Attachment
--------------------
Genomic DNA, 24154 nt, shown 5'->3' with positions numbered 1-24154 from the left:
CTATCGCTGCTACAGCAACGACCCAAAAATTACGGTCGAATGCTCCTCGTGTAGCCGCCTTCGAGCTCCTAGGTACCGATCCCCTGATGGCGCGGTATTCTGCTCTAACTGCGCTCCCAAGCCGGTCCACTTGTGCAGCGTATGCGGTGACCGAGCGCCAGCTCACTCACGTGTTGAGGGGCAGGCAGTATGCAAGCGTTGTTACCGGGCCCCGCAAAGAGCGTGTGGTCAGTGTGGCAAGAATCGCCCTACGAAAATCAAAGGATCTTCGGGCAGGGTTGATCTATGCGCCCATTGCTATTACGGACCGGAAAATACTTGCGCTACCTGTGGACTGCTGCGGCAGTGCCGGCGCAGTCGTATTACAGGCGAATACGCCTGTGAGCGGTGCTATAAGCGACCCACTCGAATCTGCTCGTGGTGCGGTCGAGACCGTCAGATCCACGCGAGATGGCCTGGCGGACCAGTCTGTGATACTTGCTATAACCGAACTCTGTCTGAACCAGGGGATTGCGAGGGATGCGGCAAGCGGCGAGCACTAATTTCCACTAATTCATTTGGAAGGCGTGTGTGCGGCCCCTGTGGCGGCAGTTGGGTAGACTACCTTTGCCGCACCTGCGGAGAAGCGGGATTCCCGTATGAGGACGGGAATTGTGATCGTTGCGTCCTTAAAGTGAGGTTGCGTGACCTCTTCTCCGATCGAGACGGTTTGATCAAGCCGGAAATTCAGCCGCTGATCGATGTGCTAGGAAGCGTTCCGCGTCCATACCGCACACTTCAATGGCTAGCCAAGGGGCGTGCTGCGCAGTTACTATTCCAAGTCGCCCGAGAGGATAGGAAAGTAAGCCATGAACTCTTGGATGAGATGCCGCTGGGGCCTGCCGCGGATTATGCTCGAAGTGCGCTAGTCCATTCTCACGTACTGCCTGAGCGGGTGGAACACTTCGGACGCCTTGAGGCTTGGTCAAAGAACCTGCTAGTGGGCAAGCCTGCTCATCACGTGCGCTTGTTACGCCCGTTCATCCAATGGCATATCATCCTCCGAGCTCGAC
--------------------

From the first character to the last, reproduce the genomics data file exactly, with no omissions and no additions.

Genomic DNA, 24154 nt, shown 5'->3' with positions numbered 1-24154 from the left:
CTATCGCTGCTACAGCAACGACCCAAAAATTACGGTCGAATGCTCCTCGTGTAGCCGCCTTCGAGCTCCTAGGTACCGATCCCCTGATGGCGCGGTATTCTGCTCTAACTGCGCTCCCAAGCCGGTCCACTTGTGCAGCGTATGCGGTGACCGAGCGCCAGCTCACTCACGTGTTGAGGGGCAGGCAGTATGCAAGCGTTGTTACCGGGCCCCGCAAAGAGCGTGTGGTCAGTGTGGCAAGAATCGCCCTACGAAAATCAAAGGATCTTCGGGCAGGGTTGATCTATGCGCCCATTGCTATTACGGACCGGAAAATACTTGCGCTACCTGTGGACTGCTGCGGCAGTGCCGGCGCAGTCGTATTACAGGCGAATACGCCTGTGAGCGGTGCTATAAGCGACCCACTCGAATCTGCTCGTGGTGCGGTCGAGACCGTCAGATCCACGCGAGATGGCCTGGCGGACCAGTCTGTGATACTTGCTATAACCGAACTCTGTCTGAACCAGGGGATTGCGAGGGATGCGGCAAGCGGCGAGCACTAATTTCCACTAATTCATTTGGAAGGCGTGTGTGCGGCCCCTGTGGCGGCAGTTGGGTAGACTACCTTTGCCGCACCTGCGGAGAAGCGGGATTCCCGTATGAGGACGGGAATTGTGATCGTTGCGTCCTTAAAGTGAGGTTGCGTGACCTCTTCTCCGATCGAGACGGTTTGATCAAGCCGGAAATTCAGCCGCTGATCGATGTGCTAGGAAGCGTTCCGCGTCCATACCGCACACTTCAATGGCTAGCCAAGGGGCGTGCTGCGCAGTTACTATTCCAAGTCGCCCGAGAGGATAGGAAAGTAAGCCATGAACTCTTGGATGAGATGCCGCTGGGGCCTGCCGCGGATTATGCTCGAAGTGCGCTAGTCCATTCTCACGTACTGCCTGAGCGGGTGGAACACTTCGGACGCCTTGAGGCTTGGTCAAAGAACCTGCTAGTGGGCAAGCCTGCTCATCACGTGCGCTTGTTACGCCCGTTCATCCAATGGCATATCATCCTCCGAGCTCGAC